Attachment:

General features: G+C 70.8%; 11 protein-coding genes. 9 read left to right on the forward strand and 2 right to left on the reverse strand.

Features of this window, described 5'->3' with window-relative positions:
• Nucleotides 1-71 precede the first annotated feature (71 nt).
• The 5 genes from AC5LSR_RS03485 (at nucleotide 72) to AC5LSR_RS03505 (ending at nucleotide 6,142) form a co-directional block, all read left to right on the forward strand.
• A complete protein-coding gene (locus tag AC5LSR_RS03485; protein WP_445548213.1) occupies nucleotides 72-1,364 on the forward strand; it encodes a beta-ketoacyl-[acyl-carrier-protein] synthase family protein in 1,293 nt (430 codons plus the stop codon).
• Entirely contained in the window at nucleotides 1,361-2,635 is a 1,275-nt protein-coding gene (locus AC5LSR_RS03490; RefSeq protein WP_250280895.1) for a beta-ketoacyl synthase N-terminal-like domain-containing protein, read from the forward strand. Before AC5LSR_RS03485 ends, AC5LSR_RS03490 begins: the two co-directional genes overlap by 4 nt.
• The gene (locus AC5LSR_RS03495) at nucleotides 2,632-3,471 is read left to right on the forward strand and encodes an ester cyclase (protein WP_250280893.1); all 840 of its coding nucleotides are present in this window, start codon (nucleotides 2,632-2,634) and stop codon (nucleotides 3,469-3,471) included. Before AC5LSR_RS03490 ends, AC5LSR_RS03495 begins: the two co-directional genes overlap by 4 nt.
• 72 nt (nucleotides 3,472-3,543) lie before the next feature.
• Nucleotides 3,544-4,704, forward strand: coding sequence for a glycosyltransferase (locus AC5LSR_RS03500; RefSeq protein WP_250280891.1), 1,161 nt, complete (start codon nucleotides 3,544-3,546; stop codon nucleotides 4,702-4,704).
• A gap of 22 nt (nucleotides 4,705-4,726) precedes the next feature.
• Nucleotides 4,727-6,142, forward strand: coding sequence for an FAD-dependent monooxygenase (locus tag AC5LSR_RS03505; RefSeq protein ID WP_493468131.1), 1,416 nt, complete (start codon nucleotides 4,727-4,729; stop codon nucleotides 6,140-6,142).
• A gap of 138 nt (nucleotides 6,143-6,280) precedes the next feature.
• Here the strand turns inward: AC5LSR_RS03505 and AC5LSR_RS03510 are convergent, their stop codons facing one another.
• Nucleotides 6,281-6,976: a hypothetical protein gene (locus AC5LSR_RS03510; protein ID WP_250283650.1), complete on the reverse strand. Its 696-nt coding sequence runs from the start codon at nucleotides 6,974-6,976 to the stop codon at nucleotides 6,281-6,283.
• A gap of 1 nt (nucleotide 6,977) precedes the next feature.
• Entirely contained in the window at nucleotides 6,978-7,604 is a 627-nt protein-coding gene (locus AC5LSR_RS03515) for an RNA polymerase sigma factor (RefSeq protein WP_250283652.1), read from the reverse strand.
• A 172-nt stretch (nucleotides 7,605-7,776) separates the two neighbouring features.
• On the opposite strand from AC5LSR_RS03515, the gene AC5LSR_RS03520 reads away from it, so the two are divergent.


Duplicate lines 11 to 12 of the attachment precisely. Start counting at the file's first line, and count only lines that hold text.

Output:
• Nucleotides 4,727-6,142, forward strand: coding sequence for an FAD-dependent monooxygenase (locus tag AC5LSR_RS03505; RefSeq protein ID WP_493468131.1), 1,416 nt, complete (start codon nucleotides 4,727-4,729; stop codon nucleotides 6,140-6,142).
• A gap of 138 nt (nucleotides 6,143-6,280) precedes the next feature.